The shooting received scant media attention at first, but Martin's parents, who are divorced, and their lawyers kept making public calls for Zimmerman's arrest. That led to a media frenzy, outraged online messages by celebrities, and President Barack Obama's comment, "If I had a son, he would look like Trayvon."
By seeking second-degree murder rather than a lesser charge such as manslaughter, Corey reaffirmed her reputation as a prosecutor who will seek to bring the most serious charge possible. If convicted, Zimmerman could face up to life in prison.
In deciding against arresting Zimmerman, police cited Florida's "Stand Your Ground" law, which allows people to use deadly force when they believe they are in danger of being killed or suffering great bodily harm.
Among the first tests in the case will be a hearing in which Zimmerman's lawyer, in order to win immunity under "Stand Your Ground," will have to convince a judge there is a preponderance of evidence to show Zimmerman had a reasonable belief he was in grave danger.
Zimmerman's relatives and supporters have insisted he is not racist and has been unfairly vilified. They said he feared for his life during his altercation with Martin and was justified in using deadly force.
Travyon's parents in turn have appeared on camera repeatedly, demanding justice for their son.
"We simply wanted an arrest," Travyon's mother, Sybrina Fulton, told reporters in Washington after Corey's announcement. "We wanted nothing more, nothing less. We just wanted an arrest. And we got it. I say thank you. ... Thank you, Jesus."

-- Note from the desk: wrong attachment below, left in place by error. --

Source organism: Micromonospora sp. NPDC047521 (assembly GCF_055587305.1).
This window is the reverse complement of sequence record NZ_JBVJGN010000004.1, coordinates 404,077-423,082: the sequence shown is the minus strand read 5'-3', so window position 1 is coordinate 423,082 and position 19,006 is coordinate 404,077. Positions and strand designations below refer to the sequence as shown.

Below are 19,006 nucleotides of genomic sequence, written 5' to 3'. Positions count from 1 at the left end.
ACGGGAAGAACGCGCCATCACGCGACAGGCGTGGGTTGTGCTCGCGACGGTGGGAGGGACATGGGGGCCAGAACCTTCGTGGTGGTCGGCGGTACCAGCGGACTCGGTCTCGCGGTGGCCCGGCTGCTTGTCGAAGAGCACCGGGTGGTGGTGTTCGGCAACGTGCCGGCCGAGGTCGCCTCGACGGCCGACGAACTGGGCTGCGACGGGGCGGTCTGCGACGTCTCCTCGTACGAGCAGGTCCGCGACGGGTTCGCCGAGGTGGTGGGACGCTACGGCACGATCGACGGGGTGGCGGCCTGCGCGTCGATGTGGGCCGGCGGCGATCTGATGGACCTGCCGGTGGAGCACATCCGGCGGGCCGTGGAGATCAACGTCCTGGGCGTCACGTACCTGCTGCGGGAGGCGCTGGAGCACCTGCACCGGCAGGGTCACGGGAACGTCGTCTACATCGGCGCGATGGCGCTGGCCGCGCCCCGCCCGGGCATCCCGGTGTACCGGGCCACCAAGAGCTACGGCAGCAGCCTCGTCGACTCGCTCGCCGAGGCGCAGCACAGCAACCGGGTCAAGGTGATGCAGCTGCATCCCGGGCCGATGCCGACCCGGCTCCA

Zimmerman had been represented by two lawyers, Craig Sonner and Hal Uhrig, who left the case on Tuesday after saying they had lost contact with Zimmerman and reporting that Zimmerman contacted Corey's office directly on Tuesday in an apparent attempt to resolve the case on his own.
Sonner and Uhrig said they feared for Zimmerman's emotional and physical well-being from the stress of living in hiding, mostly alone, while television commentators and sports stars demanded his arrest.
But his new lawyer, Mark O'Mara, said Zimmerman was fine.
"I'm not concerned about his mental well-being right now," O'Mara told Reuters. "He seems very lucid."
Later, he told reporters he expected Zimmerman to appear at a hearing on Thursday and was hoping a judge would set bail at a level the Zimmerman family could afford.
"Let's let the process work," O'Mara said. "There are a lot of high emotions, maybe some of them have been salved by the arrest. ... We need to calm this down. It needs to be tried in a courtroom."
"There is a little bit of relief," Sanford Mayor Jeff Triplett said, speaking of "the path toward healing" for his city now that community cries for Zimmerman's arrest had been answered.
"We call for continued calm in the city of Sanford, its surrounding communities, and across the nation," Triplett said.
"This is an event that touched many hearts and many lives, and started conversations, but we hope that the atmosphere of civility will continue."
Additional reporting by Barbara Liston, Ian Simpson, Chris Francescani, David Adams and Kevin Gray; Writing by Daniel Trotta; Editing by Peter Cooney